When you’re out shooting, you’ll want to match your shutter speed to suit the look you’re after. If your goal is to react quickly, freeze motion and capture fleeting moments, consider a faster shutter speed. If you want to convey an abstract sense of motion or movement, slow things down to add a little blur on that passing car or open up the opportunity to creatively pan a bicyclist on the move. Try switching between different shutter speeds – having a creative mix of different shots can help build the foundation for a larger series of images.
In order to react even faster to life out on the street, try setting your focus manually in advance. This technique, known as zone focusing, is usually used in tandem with a tight aperture of f/8 or higher – this ensures a large depth of field to keep subjects in focus with some margin for error. For example, you can use a wall to set your focus – just step back the distance you anticipate subjects may be and focus until sharp. Next, turn your autofocus off and make sure not to shift your focus ring – many cameras have a focus lock feature you can use. Now, when you hit the shutter it will fire right away without the need to wait for autofocus or setting focus again yourself. With a little bit of luck and planning, your subject will fall within your zone of focus and you’ll find yourself shooting more spontaneously.
Henri Cartier-Bresson is in many ways the father of street photography as we know it today. His vastly influential 1952 English edition book carried the title The Decisive Moment, a phrase that has stuck with photography ever since. Expressed through his writing, Bresson’s decisive moment is not quite as simple as capturing a fleeting event or peak action, though that can certainly be part of it. A more nuanced approach weighs heavily on the balance and interplay of multiple subjects. Bresson sought a finely tuned symbiosis in respect to composition in which the final image is greater than the sum of its individual parts – this is his decisive moment. Composition, particularly within street photography, offers limitless avenues for creativity, but always remember it’s about the image as a whole, not just the part you find most interesting.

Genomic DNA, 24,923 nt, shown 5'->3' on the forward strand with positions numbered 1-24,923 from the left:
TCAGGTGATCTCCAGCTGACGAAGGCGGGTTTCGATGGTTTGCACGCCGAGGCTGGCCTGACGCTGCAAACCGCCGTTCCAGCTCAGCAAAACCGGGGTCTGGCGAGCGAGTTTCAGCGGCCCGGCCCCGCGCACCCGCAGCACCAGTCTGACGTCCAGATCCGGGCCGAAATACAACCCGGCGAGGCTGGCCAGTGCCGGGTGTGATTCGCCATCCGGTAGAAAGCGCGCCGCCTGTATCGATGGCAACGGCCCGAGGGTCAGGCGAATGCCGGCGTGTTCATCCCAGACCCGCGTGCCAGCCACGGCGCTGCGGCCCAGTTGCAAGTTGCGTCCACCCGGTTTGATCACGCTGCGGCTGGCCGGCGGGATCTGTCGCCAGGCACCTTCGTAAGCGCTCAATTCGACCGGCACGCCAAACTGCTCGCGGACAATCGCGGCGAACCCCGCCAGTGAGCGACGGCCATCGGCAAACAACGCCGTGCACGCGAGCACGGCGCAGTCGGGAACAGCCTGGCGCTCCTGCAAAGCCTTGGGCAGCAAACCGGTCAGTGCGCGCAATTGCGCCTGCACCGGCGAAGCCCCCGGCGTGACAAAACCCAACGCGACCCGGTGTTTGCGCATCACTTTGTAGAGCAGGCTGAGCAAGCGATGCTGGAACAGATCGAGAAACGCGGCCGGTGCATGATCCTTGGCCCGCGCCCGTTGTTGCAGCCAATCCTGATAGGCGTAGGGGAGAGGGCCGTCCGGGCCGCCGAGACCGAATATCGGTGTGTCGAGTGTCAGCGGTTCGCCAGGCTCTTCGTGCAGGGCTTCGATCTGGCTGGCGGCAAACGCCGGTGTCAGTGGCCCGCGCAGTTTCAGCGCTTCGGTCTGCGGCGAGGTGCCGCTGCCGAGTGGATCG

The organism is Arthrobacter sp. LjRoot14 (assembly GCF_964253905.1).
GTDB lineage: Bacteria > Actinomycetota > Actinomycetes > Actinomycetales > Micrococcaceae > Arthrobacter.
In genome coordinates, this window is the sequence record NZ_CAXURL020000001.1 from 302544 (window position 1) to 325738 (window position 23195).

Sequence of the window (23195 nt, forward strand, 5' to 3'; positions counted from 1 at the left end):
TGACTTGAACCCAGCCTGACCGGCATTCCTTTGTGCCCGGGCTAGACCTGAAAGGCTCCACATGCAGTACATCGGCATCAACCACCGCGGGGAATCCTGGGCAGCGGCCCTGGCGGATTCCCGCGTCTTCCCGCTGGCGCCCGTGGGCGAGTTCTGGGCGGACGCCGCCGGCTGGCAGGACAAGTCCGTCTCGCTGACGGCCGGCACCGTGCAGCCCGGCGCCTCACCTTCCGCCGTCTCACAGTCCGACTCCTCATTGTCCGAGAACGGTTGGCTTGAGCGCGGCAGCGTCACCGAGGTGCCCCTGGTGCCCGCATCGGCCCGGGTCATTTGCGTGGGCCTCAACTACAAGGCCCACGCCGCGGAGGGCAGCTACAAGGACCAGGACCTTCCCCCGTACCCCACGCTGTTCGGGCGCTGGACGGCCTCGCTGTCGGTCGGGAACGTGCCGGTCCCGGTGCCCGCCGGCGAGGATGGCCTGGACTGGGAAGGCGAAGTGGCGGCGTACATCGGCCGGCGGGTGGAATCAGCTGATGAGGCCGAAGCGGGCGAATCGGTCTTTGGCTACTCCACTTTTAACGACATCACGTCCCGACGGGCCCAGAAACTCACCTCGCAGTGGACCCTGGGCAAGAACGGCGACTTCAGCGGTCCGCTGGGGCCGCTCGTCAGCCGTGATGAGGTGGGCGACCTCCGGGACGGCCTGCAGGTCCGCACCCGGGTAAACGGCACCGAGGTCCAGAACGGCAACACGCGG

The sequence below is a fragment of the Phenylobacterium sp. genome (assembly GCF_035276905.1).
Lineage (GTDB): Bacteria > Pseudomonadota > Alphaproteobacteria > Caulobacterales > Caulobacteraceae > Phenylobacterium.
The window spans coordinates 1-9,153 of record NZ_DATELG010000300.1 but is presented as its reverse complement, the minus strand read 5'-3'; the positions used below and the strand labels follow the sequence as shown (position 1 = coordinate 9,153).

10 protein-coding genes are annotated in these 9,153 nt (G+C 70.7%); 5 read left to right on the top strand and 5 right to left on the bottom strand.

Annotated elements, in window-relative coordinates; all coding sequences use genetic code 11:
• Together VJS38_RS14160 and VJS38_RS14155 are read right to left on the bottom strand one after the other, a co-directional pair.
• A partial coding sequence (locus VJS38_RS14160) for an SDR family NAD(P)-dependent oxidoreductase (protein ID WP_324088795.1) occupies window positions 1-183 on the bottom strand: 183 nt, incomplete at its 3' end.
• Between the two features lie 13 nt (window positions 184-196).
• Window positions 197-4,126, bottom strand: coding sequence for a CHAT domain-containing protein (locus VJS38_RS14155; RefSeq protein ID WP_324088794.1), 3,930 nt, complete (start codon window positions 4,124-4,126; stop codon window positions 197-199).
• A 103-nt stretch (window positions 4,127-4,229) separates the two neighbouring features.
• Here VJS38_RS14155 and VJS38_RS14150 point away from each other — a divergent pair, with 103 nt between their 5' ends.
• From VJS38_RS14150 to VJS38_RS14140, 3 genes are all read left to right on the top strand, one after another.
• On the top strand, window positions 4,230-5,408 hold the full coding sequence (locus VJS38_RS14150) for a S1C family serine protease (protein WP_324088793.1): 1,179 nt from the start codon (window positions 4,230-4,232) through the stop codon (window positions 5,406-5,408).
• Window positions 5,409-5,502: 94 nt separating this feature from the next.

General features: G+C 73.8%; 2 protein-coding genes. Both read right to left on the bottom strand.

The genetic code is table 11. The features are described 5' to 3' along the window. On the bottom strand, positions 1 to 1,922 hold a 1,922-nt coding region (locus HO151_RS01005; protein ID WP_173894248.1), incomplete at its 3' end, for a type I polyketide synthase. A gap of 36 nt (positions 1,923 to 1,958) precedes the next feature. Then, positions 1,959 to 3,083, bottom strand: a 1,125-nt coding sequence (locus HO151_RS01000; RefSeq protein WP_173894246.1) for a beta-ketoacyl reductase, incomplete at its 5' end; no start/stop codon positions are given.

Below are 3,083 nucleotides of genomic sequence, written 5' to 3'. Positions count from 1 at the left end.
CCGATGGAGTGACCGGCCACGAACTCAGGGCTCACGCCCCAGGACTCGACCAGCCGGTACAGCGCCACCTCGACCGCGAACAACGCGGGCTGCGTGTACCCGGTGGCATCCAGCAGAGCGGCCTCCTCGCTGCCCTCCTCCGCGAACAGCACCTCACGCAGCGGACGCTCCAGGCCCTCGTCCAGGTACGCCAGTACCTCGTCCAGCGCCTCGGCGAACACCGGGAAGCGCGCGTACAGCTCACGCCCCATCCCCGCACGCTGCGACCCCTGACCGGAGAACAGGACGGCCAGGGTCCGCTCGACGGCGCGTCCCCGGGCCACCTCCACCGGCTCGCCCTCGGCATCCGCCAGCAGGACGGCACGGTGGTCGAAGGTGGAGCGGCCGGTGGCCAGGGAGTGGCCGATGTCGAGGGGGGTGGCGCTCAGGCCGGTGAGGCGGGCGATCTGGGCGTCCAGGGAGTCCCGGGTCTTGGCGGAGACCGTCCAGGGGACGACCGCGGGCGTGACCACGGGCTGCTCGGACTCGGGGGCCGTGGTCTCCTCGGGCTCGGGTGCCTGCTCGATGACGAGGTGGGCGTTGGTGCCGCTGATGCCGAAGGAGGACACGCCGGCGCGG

The streets are full of windows, puddles and, if you’re lucky, the occasional mirror. Reflections present a unique opportunity to show multiple perspectives within a single frame. Keep your eyes peeled for any sort of reflection and try photographing them from different angles to see how things shift. You can use reflections to emphasize a single subject, or you can layer and divide your image into parallel universes. Street photographers like Vivian Maier and Lee Friedlander even used reflections to insert themselves into their images, taking the cliché selfie to a whole new level.
Big and small, wet and dry, boring and animated – life on the street is full of contrast. See if you can balance both ends of a single spectrum through juxtaposition. This form of conceptual contrast can grasp viewers with anything from humor to a deep sense of empathy. Manipulate your composition to strongly situate two or more opposing subjects, ensuring their connection can be read visually.
Not all street photography has to happen on the fly. If you find an interesting scene but it lacks a certain something, it can be a great idea to wait it out. Instead of chasing a composition, let it come to you. Frame your shot and be patient – hold your composition until that special moment happens or a subject finds that perfect pocket of light. You can even create a mini series out of a single composition and how it shifts, second to second or day to day.